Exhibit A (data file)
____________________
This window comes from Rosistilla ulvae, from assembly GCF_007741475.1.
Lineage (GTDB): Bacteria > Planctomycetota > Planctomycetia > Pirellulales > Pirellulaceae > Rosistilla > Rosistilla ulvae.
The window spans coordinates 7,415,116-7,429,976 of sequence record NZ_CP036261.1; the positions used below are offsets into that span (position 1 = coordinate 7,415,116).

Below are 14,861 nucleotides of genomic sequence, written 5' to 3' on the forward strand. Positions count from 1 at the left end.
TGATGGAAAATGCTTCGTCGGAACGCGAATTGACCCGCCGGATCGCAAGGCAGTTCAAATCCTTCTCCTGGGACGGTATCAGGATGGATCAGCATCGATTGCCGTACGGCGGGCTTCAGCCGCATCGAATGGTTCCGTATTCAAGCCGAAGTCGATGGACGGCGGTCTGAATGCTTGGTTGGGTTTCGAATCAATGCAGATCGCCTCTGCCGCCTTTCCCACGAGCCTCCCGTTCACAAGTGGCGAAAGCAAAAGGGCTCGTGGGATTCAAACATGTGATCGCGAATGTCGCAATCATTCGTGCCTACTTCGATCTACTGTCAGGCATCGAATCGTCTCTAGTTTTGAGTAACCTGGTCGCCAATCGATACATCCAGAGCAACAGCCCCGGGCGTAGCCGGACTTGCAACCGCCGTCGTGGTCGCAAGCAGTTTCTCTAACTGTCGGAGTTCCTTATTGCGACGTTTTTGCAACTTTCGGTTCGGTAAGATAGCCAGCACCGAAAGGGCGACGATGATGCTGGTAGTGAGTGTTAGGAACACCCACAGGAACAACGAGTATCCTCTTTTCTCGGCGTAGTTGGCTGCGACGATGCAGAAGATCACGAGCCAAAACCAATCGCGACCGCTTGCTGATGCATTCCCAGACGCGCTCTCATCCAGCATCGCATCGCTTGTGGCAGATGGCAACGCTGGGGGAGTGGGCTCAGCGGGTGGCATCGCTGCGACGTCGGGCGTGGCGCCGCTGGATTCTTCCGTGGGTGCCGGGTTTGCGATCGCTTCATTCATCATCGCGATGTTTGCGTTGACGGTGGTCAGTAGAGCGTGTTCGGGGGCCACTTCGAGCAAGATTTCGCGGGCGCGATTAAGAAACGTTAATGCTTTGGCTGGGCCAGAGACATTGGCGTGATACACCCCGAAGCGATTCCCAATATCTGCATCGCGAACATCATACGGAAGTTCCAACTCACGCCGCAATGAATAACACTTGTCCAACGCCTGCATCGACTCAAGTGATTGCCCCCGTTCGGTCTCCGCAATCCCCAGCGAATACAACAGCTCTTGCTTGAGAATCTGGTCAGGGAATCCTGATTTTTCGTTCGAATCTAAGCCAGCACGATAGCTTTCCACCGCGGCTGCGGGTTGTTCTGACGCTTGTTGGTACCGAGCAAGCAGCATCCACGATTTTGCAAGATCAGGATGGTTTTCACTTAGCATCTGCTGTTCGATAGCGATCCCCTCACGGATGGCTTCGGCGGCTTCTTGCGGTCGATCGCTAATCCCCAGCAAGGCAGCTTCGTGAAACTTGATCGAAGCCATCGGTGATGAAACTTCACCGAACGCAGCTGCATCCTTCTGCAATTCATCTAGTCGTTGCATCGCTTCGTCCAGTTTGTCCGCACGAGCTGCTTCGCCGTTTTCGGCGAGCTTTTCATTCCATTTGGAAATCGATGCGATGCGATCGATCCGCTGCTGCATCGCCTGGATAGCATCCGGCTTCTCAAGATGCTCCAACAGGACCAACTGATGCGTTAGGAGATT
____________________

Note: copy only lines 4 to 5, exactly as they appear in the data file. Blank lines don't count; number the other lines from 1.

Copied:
Below are 14,861 nucleotides of genomic sequence, written 5' to 3' on the forward strand. Positions count from 1 at the left end.
TGATGGAAAATGCTTCGTCGGAACGCGAATTGACCCGCCGGATCGCAAGGCAGTTCAAATCCTTCTCCTGGGACGGTATCAGGATGGATCAGCATCGATTGCCGTACGGCGGGCTTCAGCCGCATCGAATGGTTCCGTATTCAAGCCGAAGTCGATGGACGGCGGTCTGAATGCTTGGTTGGGTTTCGAATCAATGCAGATCGCCTCTGCCGCCTTTCCCACGAGCCTCCCGTTCACAAGTGGCGAAAGCAAAAGGGCTCGTGGGATTCAAACATGTGATCGCGAATGTCGCAATCATTCGTGCCTACTTCGATCTACTGTCAGGCATCGAATCGTCTCTAGTTTTGAGTAACCTGGTCGCCAATCGATACATCCAGAGCAACAGCCCCGGGCGTAGCCGGACTTGCAACCGCCGTCGTGGTCGCAAGCAGTTTCTCTAACTGTCGGAGTTCCTTATTGCGACGTTTTTGCAACTTTCGGTTCGGTAAGATAGCCAGCACCGAAAGGGCGACGATGATGCTGGTAGTGAGTGTTAGGAACACCCACAGGAACAACGAGTATCCTCTTTTCTCGGCGTAGTTGGCTGCGACGATGCAGAAGATCACGAGCCAAAACCAATCGCGACCGCTTGCTGATGCATTCCCAGACGCGCTCTCATCCAGCATCGCATCGCTTGTGGCAGATGGCAACGCTGGGGGAGTGGGCTCAGCGGGTGGCATCGCTGCGACGTCGGGCGTGGCGCCGCTGGATTCTTCCGTGGGTGCCGGGTTTGCGATCGCTTCATTCATCATCGCGATGTTTGCGTTGACGGTGGTCAGTAGAGCGTGTTCGGGGGCCACTTCGAGCAAGATTTCGCGGGCGCGATTAAGAAACGTTAATGCTTTGGCTGGGCCAGAGACATTGGCGTGATACACCCCGAAGCGATTCCCAATATCTGCATCGCGAACATCATACGGAAGTTCCAACTCACGCCGCAATGAATAACACTTGTCCAACGCCTGCATCGACTCAAGTGATTGCCCCCGTTCGGTCTCCGCAATCCCCAGCGAATACAACAGCTCTTGCTTGAGAATCTGGTCAGGGAATCCTGATTTTTCGTTCGAATCTAAGCCAGCACGATAGCTTTCCACCGCGGCTGCGGGTTGTTCTGACGCTTGTTGGTACCGAGCAAGCAGCATCCACGATTTTGCAAGATCAGGATGGTTTTCACTTAGCATCTGCTGTTCGATAGCGATCCCCTCACGGATGGCTTCGGCGGCTTCTTGCGGTCGATCGCTAATCCCCAGCAAGGCAGCTTCGTGAAACTTGATCGAAGCCATCGGTGATGAAACTTCACCGAACGCAGCTGCATCCTTCTGCAATTCATCTAGTCGTTGCATCGCTTCGTCCAGTTTGTCCGCACGAGCTGCTTCGCCGTTTTCGGCGAGCTTTTCATTCCATTTGGAAATCGATGCGATGCGATCGATCCGCTGCTGCATCGCCTGGATAGCATCCGGCTTCTCAAGATGCTCCAACAGGACCAACTGATGCGTTAGGAGATT